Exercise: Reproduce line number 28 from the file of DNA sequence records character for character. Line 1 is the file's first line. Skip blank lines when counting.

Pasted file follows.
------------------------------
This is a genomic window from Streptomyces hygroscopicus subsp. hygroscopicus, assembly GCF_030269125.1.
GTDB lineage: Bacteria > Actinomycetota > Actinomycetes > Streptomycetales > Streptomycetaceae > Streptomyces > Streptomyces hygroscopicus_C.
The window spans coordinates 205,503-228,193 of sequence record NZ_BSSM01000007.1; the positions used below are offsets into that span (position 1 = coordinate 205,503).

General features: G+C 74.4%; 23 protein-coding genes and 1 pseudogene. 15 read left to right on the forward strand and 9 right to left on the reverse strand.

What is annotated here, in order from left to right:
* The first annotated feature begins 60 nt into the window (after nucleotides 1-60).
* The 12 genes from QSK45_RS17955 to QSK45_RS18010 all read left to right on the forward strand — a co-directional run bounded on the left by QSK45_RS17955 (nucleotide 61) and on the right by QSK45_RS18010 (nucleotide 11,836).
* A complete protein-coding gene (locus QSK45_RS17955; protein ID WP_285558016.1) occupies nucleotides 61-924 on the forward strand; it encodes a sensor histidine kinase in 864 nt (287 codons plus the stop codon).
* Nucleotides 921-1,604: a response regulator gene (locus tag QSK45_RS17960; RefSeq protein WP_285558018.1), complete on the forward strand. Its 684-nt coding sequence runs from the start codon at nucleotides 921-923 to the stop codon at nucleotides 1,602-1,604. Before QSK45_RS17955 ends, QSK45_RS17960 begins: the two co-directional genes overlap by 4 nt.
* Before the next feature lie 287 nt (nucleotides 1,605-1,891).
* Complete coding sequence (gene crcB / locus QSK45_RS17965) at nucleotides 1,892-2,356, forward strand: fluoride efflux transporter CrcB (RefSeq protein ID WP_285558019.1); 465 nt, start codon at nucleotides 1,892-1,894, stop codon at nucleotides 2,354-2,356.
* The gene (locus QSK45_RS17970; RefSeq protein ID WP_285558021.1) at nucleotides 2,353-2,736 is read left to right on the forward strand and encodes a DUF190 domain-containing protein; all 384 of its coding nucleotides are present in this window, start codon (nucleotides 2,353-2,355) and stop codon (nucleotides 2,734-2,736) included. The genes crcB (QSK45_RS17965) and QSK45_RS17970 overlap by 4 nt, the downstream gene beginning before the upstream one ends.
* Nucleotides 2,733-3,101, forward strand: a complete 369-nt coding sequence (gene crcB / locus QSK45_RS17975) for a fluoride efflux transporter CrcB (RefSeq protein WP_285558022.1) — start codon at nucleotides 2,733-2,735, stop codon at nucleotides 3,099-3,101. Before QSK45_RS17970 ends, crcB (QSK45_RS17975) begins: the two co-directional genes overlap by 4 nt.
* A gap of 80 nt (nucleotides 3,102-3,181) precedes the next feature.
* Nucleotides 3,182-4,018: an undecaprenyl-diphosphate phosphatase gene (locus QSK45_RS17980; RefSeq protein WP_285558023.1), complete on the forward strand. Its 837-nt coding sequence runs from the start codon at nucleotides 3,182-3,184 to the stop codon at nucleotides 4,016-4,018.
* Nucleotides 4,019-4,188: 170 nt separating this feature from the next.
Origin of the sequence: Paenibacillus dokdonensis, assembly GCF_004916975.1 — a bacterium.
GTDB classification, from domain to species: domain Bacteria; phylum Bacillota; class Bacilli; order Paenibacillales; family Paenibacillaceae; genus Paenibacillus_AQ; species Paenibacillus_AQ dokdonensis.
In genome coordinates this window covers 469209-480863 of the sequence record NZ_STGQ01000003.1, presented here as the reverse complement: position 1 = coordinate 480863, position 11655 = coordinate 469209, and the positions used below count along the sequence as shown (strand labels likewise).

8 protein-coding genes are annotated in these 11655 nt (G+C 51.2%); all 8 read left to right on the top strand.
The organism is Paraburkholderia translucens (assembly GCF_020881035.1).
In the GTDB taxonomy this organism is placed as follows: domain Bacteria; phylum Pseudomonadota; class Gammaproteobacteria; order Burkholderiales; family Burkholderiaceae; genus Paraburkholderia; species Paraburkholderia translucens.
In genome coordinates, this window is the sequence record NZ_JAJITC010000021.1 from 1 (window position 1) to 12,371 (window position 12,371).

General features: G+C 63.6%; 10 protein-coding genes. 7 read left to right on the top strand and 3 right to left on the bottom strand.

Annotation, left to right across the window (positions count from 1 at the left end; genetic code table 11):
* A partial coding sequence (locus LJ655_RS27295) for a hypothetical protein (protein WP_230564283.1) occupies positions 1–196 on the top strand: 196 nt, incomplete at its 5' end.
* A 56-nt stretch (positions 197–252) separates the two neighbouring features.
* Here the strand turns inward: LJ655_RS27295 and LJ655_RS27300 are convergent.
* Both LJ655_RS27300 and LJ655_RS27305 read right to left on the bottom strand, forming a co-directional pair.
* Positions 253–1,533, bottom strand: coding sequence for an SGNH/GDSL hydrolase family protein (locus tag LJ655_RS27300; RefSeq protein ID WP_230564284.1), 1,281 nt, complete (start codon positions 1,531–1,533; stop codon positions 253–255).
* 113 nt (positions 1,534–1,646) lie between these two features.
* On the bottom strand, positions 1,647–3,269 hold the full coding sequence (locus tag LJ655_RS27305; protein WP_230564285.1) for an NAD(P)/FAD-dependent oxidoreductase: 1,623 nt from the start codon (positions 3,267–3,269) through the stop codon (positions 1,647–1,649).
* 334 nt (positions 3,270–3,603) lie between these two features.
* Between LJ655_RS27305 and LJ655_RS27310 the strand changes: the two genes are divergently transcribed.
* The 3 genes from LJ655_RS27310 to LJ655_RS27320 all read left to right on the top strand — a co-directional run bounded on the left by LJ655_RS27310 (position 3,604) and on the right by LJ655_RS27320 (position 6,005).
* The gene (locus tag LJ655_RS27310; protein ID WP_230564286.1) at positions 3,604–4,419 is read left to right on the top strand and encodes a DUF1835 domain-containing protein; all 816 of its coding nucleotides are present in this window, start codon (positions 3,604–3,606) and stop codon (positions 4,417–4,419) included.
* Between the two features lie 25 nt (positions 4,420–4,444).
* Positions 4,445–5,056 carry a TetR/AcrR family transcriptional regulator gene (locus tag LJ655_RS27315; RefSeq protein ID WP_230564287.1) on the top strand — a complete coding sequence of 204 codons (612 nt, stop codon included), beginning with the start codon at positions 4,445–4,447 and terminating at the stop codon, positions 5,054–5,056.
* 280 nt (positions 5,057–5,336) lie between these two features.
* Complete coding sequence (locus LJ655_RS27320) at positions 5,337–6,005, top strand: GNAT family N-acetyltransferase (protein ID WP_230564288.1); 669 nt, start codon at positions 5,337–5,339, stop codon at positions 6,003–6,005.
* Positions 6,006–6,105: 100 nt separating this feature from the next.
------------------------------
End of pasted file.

* Here the strand turns inward: LJ655_RS27295 and LJ655_RS27300 are convergent.